The court in Jackson emphasized the distinctions between burglary of a habitation and burglary of a building under the Texas Penal Code and reasoned that "[w]hile not constituting burglary of a dwelling, Jackson's conduct might still constitute a crime of violence if it presented a serious potential risk of physical injury to another." Id. (internal quotation marks omitted). The conclusion we draw from Jackson is that burglary of a habitation under section 30.02 of the Texas Penal Code is always a crime of violence, and therefore a sentencing court need not delve into the facts underlying such a conviction. On the other hand, the burglary of a building does not always constitute a crime of violence, and thus the sentencing court may need to examine the facts underlying the conviction. Because Ayala Guadardo was convicted of burglary of a habitation, we hold that the district court correctly found that he had been convicted of a crime of violence and properly refused to look into the facts of his conviction for that purpose.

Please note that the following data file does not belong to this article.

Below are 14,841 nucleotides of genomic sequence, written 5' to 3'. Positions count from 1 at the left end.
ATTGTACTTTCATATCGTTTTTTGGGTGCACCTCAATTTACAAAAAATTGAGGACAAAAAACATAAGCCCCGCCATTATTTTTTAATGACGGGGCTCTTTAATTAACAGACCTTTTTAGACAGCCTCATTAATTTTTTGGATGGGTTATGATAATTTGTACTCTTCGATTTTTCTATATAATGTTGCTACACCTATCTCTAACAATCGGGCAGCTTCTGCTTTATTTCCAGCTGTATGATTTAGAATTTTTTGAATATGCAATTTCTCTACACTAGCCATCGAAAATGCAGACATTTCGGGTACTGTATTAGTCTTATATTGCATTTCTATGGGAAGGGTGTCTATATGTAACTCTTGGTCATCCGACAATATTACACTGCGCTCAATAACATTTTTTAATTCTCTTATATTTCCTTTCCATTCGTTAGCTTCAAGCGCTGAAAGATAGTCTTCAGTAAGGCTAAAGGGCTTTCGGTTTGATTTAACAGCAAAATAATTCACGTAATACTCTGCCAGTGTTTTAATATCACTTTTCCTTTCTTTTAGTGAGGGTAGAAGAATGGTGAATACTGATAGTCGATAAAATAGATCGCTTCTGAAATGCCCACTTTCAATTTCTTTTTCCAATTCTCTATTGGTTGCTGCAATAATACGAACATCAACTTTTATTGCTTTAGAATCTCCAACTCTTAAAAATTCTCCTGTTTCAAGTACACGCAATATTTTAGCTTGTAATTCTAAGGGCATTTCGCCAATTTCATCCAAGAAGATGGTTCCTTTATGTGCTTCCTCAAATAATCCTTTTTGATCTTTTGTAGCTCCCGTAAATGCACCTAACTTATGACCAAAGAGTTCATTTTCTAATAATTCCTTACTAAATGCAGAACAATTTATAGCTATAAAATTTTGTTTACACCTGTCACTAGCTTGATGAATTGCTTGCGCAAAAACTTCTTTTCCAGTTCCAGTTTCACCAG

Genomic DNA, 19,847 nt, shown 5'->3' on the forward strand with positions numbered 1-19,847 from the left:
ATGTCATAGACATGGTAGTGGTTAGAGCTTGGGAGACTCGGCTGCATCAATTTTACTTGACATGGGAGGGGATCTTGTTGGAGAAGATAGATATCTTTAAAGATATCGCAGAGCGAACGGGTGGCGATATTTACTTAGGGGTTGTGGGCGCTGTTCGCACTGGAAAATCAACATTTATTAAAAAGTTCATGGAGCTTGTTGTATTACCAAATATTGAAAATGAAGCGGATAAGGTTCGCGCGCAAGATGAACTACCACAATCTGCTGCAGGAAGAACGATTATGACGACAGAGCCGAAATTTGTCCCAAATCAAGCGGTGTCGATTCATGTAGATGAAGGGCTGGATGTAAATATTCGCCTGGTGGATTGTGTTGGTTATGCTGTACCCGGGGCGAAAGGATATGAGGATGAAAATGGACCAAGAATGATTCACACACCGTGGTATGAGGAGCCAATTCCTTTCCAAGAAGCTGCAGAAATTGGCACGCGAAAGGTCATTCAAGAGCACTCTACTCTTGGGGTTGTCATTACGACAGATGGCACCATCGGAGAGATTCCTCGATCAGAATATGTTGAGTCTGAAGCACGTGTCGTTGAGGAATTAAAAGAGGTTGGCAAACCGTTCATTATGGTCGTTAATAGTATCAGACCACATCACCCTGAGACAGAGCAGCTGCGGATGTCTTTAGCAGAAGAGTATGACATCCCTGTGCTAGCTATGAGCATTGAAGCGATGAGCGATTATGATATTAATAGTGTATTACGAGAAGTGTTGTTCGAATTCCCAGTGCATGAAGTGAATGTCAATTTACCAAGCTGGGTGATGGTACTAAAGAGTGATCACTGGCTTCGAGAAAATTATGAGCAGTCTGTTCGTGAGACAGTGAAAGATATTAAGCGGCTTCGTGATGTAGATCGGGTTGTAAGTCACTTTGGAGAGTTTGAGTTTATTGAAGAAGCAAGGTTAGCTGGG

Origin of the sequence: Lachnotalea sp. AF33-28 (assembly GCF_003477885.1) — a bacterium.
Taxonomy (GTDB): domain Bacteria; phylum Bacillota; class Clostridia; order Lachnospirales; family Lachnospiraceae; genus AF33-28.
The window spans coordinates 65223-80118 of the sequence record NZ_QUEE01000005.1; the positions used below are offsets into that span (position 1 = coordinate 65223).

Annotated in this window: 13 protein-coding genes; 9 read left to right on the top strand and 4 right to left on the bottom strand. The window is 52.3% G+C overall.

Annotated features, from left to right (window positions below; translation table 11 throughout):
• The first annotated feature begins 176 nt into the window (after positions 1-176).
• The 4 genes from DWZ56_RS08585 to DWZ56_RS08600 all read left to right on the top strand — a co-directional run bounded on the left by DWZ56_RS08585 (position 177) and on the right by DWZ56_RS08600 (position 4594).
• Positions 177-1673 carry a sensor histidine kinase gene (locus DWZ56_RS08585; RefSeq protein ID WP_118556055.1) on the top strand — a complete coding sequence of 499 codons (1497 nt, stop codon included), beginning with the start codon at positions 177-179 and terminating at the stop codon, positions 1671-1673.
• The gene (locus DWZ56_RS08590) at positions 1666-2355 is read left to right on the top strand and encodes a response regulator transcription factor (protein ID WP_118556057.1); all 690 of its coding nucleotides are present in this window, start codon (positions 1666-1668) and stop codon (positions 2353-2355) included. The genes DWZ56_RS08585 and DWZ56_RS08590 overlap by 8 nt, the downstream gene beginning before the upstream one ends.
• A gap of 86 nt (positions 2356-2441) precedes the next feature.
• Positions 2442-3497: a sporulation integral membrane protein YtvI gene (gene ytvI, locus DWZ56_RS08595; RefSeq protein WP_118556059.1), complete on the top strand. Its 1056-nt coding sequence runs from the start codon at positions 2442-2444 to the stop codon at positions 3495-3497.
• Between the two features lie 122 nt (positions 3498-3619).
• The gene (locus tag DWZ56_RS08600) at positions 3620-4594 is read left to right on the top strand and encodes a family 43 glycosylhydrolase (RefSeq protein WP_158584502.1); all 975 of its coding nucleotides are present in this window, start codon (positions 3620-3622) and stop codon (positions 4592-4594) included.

19

Finally, we find additional support for our holding in the Texas Penal Code provisions concerning burglary. The Texas burglary statute in effect since January 1, 1974, and at the time of Ayala Guadardo's 1990 sentencing distinguished between burglary of "a habitation" and burglary of "a building" other than a habitation by classifying the former as a felony of the first degree and the latter as a felony of the second degree. TEX.PENAL CODE ANN. Sec. 30.02(c)-(d) (Vernon 1989).6 This disparate treatment of the two offenses is consistent with our holding that the burglary of a habitation under the Texas Penal Code is per se a crime of violence under 18 U.S.C. Sec. 16.